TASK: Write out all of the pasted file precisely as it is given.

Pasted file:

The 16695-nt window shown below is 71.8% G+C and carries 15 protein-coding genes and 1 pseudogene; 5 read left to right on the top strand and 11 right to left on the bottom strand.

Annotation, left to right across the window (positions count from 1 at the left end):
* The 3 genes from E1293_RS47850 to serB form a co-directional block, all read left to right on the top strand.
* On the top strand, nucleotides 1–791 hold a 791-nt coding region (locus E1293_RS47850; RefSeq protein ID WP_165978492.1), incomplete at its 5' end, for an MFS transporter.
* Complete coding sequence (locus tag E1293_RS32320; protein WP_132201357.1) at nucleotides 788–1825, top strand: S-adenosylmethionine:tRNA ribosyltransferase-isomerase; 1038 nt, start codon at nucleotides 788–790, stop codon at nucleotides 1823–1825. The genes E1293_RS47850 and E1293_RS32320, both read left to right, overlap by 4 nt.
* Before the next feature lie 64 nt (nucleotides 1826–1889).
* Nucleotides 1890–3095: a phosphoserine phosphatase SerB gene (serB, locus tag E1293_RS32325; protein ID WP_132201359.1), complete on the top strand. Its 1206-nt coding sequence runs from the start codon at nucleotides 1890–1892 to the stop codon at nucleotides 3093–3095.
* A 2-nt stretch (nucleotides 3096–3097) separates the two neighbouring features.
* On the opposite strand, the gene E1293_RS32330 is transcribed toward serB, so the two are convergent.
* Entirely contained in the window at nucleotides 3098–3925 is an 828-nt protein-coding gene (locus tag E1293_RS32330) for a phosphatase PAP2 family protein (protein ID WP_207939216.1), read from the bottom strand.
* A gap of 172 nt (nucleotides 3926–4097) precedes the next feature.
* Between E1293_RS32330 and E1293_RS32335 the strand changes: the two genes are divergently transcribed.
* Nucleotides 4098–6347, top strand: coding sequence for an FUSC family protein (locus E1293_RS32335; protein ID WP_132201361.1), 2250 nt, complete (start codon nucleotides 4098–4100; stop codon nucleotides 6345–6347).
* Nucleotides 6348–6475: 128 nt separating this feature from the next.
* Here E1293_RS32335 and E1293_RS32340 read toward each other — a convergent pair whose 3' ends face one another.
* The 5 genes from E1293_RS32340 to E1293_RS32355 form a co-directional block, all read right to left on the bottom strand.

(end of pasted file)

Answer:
The 16695-nt window shown below is 71.8% G+C and carries 15 protein-coding genes and 1 pseudogene; 5 read left to right on the top strand and 11 right to left on the bottom strand.

Annotation, left to right across the window (positions count from 1 at the left end):
* The 3 genes from E1293_RS47850 to serB form a co-directional block, all read left to right on the top strand.
* On the top strand, nucleotides 1–791 hold a 791-nt coding region (locus E1293_RS47850; RefSeq protein ID WP_165978492.1), incomplete at its 5' end, for an MFS transporter.
* Complete coding sequence (locus tag E1293_RS32320; protein WP_132201357.1) at nucleotides 788–1825, top strand: S-adenosylmethionine:tRNA ribosyltransferase-isomerase; 1038 nt, start codon at nucleotides 788–790, stop codon at nucleotides 1823–1825. The genes E1293_RS47850 and E1293_RS32320, both read left to right, overlap by 4 nt.
* Before the next feature lie 64 nt (nucleotides 1826–1889).
* Nucleotides 1890–3095: a phosphoserine phosphatase SerB gene (serB, locus tag E1293_RS32325; protein ID WP_132201359.1), complete on the top strand. Its 1206-nt coding sequence runs from the start codon at nucleotides 1890–1892 to the stop codon at nucleotides 3093–3095.
* A 2-nt stretch (nucleotides 3096–3097) separates the two neighbouring features.
* On the opposite strand, the gene E1293_RS32330 is transcribed toward serB, so the two are convergent.
* Entirely contained in the window at nucleotides 3098–3925 is an 828-nt protein-coding gene (locus tag E1293_RS32330) for a phosphatase PAP2 family protein (protein ID WP_207939216.1), read from the bottom strand.
* A gap of 172 nt (nucleotides 3926–4097) precedes the next feature.
* Between E1293_RS32330 and E1293_RS32335 the strand changes: the two genes are divergently transcribed.
* Nucleotides 4098–6347, top strand: coding sequence for an FUSC family protein (locus E1293_RS32335; protein ID WP_132201361.1), 2250 nt, complete (start codon nucleotides 4098–4100; stop codon nucleotides 6345–6347).
* Nucleotides 6348–6475: 128 nt separating this feature from the next.
* Here E1293_RS32335 and E1293_RS32340 read toward each other — a convergent pair whose 3' ends face one another.
* The 5 genes from E1293_RS32340 to E1293_RS32355 form a co-directional block, all read right to left on the bottom strand.